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Renowned poet, scholar Joanne V. Gabbin to deliver keynote at MLK celebration

Graphic with image of Joanne V. Gabbin and Martin Luther King, Jr.

Randolph College is pleased to host its annual Martin Luther King, Jr. celebration on Monday, Jan. 27, at 5 p.m. in Houston Memorial Chapel. The event is free and open to the public, and Joanne V. Gabbin, founder and executive director of the Furious Flower Poetry Center and English professor at James Madison University, will deliver the keynote address.

In addition to Gabbin’s public lecture titled “Martin Luther King and the Power of a Committed Life,” the event will include performances by the Randolph College Step Team and Songshine, the reading of Martin Luther King, Jr. quotes by students, and speeches by other members of the Randolph community.

Joanne V. Gabbin

Joanne V. Gabbin

During her visit to campus, Gabbin will also have dinner with members of Randolph’s Black Student Alliance, meet with creative writing faculty and students, and visit a class.

“It’s always important to me to go to the heroes of the past who help us to live our lives in a more committed and meaningful way in the present and future,” Gabbin said. “I think my visit to Randolph College will be an opportunity for me to connect with students and help them to establish the heroes that will help direct their lives.”

As executive director of the Furious Flower Poetry Center, Gabbin has organized three international conferences for the critical exploration of African American poetry. The first, “Furious Flower: A Revolution in African American Poetry,” held in 1994 with Gwendolyn Brooks, gathered 35 acclaimed poets to James Madison University in the first conference of its kind. The second, “Furious Flower: Regenerating the Black Poetic Tradition,” brought together more than 50 nationally and internationally renowned poets in 2004 and was dedicated to two architects of the Black Arts Movement, Amiri Baraka and Sonia Sanchez. In September 2014, she organized the third conference, “Furious Flower: Seeding the Future of African American Poetry,” which was dedicated to Rita Dove and had more than 60 invited poets and scholars. Since the establishment of the Furious Flower Poetry Center, the first academic center devoted solely to black poetry, Gabbin has guided the development of seminars, readings, collegiate summits, literary tributes, and the production of video anthologies and other educational material.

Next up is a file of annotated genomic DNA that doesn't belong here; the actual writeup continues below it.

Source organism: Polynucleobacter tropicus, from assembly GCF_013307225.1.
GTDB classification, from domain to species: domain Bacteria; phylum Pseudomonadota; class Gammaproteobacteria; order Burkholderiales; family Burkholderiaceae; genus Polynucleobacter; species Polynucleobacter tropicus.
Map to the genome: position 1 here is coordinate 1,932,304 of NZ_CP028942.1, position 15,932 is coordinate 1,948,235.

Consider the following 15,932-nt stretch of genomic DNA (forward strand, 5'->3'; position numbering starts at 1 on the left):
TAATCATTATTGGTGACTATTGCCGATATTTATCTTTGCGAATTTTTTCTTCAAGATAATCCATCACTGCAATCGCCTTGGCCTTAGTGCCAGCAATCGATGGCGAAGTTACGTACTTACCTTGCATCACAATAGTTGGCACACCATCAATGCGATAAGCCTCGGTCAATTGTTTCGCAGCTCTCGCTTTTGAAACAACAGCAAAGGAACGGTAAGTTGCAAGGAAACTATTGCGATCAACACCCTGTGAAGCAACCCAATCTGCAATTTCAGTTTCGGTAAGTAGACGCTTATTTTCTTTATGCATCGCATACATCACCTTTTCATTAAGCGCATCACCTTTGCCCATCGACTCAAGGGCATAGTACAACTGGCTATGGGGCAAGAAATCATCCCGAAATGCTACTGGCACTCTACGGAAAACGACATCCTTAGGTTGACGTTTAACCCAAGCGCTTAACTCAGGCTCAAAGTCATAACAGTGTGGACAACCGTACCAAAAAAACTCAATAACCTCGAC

A dedicated teacher and scholar, Gabbin has received numerous awards and recognitions for excellence in teaching, scholarship, and leadership. Among them are the College Language Association Creative Scholarship Award for her book, Sterling A. Brown; the James Madison University Faculty Women’s Caucus and Women’s Resource Network Award for Scholarship; the Outstanding Faculty Award, given by the Virginia State Council of Higher Education; the Provost Award for Excellence; and the JMU Distinguished Faculty Award.

Gabbin has been inducted into the International Literary Hall of Fame, and in September she presided over the 25th Anniversary of the Furious Flower in Washington, D.C., hosted by the National Museum of African American History and Culture.

“We are thrilled that Joanne V. Gabbin will be giving the keynote at our annual Martin Luther King, Jr. celebration this year,” said Bradley W. Bateman, president of Randolph College. “I am also grateful that she will be spending time with many of our students and offering her expertise on poetry and African American arts and culture. Bringing scholars and artists like Joanne to campus is an integral part of the education we provide at Randolph, and I know her remarks will resonate with and inspire our students.”

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